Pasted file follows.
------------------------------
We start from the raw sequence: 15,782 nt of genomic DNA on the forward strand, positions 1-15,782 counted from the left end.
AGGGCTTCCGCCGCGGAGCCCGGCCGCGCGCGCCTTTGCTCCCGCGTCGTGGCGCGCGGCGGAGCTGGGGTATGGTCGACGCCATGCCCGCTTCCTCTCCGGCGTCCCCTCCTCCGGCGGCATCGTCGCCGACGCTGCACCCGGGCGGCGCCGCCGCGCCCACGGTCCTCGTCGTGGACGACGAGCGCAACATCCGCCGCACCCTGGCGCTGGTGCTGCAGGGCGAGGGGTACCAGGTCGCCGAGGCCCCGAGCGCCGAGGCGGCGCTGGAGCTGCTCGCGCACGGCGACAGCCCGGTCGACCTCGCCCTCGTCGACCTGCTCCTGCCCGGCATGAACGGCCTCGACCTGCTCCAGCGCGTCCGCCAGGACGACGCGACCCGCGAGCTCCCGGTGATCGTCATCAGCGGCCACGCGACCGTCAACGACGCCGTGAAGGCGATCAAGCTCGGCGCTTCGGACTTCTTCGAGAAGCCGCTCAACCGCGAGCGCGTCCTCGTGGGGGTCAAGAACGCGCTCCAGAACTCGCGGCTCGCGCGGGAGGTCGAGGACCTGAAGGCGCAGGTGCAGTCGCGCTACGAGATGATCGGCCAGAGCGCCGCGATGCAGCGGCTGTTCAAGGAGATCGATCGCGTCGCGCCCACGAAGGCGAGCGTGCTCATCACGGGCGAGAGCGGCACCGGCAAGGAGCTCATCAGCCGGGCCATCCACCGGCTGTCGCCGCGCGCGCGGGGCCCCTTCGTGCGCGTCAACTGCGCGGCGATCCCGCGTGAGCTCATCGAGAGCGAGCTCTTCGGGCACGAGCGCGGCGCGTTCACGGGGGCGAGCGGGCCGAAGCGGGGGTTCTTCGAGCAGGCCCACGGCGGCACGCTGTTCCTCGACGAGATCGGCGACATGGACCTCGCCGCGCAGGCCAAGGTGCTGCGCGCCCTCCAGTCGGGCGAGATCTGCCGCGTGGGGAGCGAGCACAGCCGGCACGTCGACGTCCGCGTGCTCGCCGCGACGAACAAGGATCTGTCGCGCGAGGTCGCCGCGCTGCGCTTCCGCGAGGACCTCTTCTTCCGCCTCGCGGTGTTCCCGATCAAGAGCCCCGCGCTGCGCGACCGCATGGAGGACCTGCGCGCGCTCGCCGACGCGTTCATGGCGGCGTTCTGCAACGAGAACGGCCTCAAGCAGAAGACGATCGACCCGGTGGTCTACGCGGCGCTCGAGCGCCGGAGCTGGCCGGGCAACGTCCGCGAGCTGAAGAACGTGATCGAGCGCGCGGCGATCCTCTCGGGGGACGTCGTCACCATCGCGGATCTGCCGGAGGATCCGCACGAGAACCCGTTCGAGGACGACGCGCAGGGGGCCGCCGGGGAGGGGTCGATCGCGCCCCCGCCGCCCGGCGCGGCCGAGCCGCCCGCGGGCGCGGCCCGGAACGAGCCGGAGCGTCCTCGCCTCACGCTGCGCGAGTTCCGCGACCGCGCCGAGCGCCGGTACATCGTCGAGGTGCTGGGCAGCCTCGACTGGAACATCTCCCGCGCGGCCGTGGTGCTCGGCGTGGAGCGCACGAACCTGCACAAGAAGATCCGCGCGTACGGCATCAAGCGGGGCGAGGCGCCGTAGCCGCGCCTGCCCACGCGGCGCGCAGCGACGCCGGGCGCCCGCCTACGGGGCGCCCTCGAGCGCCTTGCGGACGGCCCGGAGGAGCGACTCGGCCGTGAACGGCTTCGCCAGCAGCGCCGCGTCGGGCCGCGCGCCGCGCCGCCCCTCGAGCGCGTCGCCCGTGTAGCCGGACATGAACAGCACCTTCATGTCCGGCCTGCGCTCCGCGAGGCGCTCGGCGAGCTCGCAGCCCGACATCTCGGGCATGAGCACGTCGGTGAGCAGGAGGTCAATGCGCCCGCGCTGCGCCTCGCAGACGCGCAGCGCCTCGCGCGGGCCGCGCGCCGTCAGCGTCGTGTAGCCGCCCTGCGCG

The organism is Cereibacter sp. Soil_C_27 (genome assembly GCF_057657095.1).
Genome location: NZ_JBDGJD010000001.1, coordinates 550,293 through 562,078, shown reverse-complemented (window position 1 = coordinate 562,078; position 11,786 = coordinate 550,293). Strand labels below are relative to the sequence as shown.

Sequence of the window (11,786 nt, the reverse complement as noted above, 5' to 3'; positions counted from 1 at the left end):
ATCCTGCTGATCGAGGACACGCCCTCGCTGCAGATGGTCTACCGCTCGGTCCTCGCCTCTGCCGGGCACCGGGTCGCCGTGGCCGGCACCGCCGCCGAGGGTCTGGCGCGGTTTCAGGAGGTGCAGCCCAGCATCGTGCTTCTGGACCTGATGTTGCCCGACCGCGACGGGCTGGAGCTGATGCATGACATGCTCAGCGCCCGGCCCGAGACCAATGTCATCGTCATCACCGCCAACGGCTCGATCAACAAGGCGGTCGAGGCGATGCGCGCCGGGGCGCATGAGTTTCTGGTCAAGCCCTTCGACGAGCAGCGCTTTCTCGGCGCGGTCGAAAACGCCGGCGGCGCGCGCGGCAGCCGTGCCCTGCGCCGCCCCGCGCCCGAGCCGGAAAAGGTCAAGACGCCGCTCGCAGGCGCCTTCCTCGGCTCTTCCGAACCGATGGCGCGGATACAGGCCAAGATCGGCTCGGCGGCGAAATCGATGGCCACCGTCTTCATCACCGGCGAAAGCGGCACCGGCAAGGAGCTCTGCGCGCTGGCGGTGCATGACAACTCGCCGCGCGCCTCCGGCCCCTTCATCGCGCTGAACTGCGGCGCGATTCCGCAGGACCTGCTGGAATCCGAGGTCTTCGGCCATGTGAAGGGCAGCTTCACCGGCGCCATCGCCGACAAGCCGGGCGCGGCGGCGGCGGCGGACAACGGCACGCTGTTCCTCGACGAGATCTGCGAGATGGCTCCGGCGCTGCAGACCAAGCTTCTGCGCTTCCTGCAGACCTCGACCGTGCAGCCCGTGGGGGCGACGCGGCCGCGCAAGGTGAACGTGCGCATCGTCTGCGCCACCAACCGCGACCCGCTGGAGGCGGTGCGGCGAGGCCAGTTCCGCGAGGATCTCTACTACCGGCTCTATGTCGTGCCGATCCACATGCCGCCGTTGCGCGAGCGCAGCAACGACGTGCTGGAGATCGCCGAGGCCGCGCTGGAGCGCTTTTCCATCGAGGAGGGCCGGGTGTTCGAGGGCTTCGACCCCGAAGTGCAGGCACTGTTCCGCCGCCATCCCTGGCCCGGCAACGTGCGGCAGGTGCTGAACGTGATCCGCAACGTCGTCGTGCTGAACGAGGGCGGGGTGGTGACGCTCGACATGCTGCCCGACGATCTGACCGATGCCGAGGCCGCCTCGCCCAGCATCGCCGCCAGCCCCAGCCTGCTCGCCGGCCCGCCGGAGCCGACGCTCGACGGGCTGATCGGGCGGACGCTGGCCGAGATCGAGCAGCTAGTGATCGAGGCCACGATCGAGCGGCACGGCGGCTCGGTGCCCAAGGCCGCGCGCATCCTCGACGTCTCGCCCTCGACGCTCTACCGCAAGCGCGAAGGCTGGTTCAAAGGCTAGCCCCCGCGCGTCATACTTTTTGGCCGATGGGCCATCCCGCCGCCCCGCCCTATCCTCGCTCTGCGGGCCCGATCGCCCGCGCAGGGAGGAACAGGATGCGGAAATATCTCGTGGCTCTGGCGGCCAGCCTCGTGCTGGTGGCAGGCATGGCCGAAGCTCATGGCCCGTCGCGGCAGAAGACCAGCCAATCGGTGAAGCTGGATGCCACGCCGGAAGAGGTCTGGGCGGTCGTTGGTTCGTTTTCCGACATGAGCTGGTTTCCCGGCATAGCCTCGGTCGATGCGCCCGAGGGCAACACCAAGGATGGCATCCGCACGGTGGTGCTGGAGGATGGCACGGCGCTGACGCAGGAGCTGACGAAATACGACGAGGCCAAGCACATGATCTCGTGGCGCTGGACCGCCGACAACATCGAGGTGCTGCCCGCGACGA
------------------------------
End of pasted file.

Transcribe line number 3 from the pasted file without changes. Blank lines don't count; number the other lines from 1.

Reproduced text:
The organism is Cereibacter sp. Soil_C_27 (genome assembly GCF_057657095.1).